Regular Function

Built-in

Speed Gain

Caveats

normalize()

@normalize()

20-50x


evDistance

@evDistance

2x

The result distance has no units (its in meters), and the queries are not cast to a Query object

size

@size

3-4x


evLength

@evLength

2-3x

The result has no units

evPlane

@evPlane

4-5x

The result has no units. Vectors are arrays. How you cast to a vector can change your performance result

constructPath

@constructPaths

10-20x

The result query data needs to be manipulated into query objects, losing a bit of speed.

Tip 3 - Queries

A common beginner mistake in FeatureScript is to evaluate the query when its not required. Queries are a great part of FeatureScript design. Instead of carrying around the heavy load of entity data, the Query is just a set of instructions on how to find the entities you wish to pass into an evaluation or operation. Might seem weird that the query doesn't contain entity data, but by passing instruction into Onshapes back end, the process is much more efficient. Many scripts do not need to ever call evaluateQuery, unless you need to know the current number of elements that a query resolves to.


Building good queries over using evaluated data is good practice in efficient scripts. Consider qLargest vs evaluating the area/volume/length of each entity in a query. qlargest has minimal regen time compared to the effort of calling evArea or evLength many times.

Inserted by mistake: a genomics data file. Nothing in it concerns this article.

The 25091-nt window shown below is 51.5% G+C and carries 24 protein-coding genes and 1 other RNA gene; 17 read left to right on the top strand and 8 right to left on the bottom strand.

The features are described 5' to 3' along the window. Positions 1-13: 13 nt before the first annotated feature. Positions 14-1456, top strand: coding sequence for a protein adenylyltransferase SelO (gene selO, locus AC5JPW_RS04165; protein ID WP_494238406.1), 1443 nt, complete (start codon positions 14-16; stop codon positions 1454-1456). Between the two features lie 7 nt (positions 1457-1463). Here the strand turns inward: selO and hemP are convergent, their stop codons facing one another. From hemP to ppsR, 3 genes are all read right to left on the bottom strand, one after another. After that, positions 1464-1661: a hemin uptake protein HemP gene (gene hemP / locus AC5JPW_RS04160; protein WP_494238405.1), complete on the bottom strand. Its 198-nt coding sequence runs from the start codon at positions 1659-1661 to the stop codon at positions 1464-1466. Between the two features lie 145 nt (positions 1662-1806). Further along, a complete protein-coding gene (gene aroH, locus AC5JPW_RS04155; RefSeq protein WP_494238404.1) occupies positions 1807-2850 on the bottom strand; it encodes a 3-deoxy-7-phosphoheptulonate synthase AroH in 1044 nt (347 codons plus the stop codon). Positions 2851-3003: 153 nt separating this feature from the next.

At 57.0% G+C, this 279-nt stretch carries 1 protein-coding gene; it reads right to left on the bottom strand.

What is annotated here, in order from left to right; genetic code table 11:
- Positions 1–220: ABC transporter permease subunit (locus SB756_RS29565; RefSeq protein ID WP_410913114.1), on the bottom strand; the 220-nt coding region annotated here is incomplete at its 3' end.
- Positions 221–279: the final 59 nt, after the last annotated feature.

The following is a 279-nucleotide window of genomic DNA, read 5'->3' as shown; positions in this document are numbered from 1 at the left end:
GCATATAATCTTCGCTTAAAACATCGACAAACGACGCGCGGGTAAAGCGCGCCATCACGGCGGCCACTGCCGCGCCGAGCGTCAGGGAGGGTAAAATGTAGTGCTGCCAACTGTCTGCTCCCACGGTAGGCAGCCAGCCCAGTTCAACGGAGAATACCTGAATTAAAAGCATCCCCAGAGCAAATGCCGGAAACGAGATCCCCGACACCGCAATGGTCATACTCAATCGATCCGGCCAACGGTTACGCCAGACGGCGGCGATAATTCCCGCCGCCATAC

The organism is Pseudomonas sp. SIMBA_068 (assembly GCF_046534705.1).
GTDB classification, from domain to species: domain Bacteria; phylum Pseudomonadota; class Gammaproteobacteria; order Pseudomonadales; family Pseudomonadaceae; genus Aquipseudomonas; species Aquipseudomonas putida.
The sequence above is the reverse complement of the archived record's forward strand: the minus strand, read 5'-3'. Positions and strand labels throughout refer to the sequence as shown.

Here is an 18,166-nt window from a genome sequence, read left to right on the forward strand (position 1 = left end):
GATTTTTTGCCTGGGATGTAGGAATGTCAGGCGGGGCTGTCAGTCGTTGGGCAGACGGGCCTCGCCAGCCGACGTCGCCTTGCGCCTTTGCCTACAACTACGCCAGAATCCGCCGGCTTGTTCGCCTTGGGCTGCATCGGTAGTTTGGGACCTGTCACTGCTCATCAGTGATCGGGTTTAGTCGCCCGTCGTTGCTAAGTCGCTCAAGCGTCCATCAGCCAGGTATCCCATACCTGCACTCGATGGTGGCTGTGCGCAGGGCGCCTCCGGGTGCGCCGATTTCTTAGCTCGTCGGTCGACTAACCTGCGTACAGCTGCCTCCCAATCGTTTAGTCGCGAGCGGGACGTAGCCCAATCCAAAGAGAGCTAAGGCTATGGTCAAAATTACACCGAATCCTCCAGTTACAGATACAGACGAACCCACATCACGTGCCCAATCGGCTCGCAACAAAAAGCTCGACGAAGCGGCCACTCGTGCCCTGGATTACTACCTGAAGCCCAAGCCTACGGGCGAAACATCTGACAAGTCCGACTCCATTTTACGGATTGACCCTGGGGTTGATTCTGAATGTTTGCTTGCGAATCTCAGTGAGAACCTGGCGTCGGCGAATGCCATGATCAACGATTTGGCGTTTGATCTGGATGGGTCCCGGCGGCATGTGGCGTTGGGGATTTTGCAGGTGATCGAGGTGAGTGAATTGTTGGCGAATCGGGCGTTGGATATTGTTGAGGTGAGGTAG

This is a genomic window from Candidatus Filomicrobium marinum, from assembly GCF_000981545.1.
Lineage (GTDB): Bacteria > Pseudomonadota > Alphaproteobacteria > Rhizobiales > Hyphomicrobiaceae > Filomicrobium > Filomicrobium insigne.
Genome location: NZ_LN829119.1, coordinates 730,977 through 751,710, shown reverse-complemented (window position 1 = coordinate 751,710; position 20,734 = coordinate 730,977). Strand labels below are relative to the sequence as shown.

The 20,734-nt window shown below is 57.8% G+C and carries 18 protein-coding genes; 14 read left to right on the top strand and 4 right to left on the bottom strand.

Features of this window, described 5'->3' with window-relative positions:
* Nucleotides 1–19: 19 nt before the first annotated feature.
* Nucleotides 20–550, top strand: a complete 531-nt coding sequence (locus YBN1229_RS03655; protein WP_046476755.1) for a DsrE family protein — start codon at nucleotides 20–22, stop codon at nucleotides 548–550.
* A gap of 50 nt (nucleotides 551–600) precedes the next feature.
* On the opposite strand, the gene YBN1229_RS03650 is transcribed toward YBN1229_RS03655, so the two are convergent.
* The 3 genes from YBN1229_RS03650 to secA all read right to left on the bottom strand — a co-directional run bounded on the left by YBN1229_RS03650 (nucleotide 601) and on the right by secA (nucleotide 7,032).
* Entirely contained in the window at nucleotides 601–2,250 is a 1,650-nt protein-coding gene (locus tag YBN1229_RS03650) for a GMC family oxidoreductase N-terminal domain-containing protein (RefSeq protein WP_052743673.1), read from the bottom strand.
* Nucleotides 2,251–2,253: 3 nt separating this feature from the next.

Tip 4 - Skip the units

FeatureScript's 'valueWithUnits' is fantastic. It gets rid of so many headaches in programming for a CAD system, I love it. But it does come with a small performance cost. Any math operation on a valuewithunits takes longer than a primitive value (ie double), as theres always a units translation step. If you are looking to do a bunch of intense math and can keep consistent units, you can see performance gains by not using value with units, and just using primitives. This tip is more relevant if you are also using built ins, as most Onshape operations give back values with units.


Tip 5 - Use Math

FeatureScript makes a lot of the math and CAD development pretty easy, and its part of why FeatureScript is so accessible. But the ease of use shouldn't prevent you from remembering highschool math.


Distance between two points? evDistance? No...

var pointDistance = norm(pointa-pointb);

Tip 6 - Fit Spline is faster than a sketch

Just making a straight line? Skip the sketch and use a two point fit spline.

opFitSpline(context, id + "fitSpline1", {
    "points" : [
        pointA,
        pointB
    ]
});

Tip 7 - Rethink your inputs

Having a magic feature that automatically finds all of the geometry is a nice to have, but sometimes the fastest feature is the one where a human clicks the right edge for you.